It’s January, the month most of us could do without. The holidays are over, it’s dark more than it is light, and it can be hella cold.
I have a special dislike for January because I am entering into the period of my Big Brother Cedric’s disappearance. We don’t know when exactly he went missing, but it was after the holidays, dark, and hella cold.
Since COVID-19 descended on us and I’ve been alone with my emotions a lot, I’ve realized that I mark my internal calendar with the dates I’ve lost members of my family—a kind of grief horoscope.
Like--it’s Halloween; Dad went into the hospital today. The next few weeks until Thanksgiving—when we had to pull the plug—are gonna be tinged with sadness. I better let the family know I might be a bit sensitive.
The last few months have been—well, especially stressful. I won’t go into it, but I’ll just throw out some key words—racism, election, variant, death, insurrection, division...you know.
On top of that, I’ve been working through some Big Feelings in my sequestered time. Here’s your second set of key words: fear, abandonment, and betrayal. If you’ve read my writing before...you know.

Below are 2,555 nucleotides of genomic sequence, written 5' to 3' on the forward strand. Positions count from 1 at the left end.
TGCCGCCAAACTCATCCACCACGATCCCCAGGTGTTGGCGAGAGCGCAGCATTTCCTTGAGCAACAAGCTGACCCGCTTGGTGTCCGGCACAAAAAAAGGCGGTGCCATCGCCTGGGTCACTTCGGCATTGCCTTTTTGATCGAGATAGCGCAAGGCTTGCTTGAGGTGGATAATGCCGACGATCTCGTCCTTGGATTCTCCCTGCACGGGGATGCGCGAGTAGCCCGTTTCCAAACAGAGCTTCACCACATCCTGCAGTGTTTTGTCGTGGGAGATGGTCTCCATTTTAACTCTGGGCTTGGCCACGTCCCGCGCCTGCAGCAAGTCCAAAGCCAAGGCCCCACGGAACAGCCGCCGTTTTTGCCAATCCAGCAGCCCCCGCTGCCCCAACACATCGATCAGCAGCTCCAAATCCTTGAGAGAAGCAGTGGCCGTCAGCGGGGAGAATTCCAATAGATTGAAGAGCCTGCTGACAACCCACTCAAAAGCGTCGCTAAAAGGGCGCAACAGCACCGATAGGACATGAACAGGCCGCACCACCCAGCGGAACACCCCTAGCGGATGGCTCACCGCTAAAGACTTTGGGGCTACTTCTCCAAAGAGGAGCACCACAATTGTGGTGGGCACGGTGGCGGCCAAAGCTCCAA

And—we’re going back into our school buildings without vaccines. So there’s that.
Surprise! My old friends Panic Attack, Stress Eating, and Dread-in-the-Gut have all been stopping by unannounced and unwelcome. No coffee an’ for you—I’ve got work to do. Shoo! Scram!
Wait, what? You’re busting through the door, anyway? Who’s gonna clean up this mess? Excuse me...?!?
Besides upping my meds and trying to drink more water (there’s no shame in self-care!), I started journaling and mind-mapping this weekend. I stepped up the sleep meditations. I committed to shutting my computer and spending more time with my husband and son. I’ve been baking more and moving a LITTLE more. I‘ve reassured my body that even though she’s shaking, she is safe, and I WILL NOT abandon her.
And last night, Cedric showed up in a very long, very good dream. I don’t “see” him very often, so it’s kind of a big deal.
He was badly hurt—I wasn’t sure how or why. He had a big gash on the back of his head, among other injuries, and he was in a hospital bed in a big, busy living room. He had lost 100 pounds and was lucky to be alive, they said. He couldn’t speak, and he couldn’t stand.
I was scared to go to him. What if he didn’t know me? What if I hurt him? What if he dies again? I kept looking at him. I paged through Star Wars picture books and wondered if I should read him some Tolkien. Would he remember?
Finally, I walked up to him and said quietly, “Hi, Big Brother.” He opened his eyes, sat up, and threw his arms around me. I carefully put my arms around him.
When he looked up at me after a while, his eyes said firmly, “I’M not abandoning you, either.”
Healing continues to do its work, even under some pretty January-ish circumstances. Thank The Maker.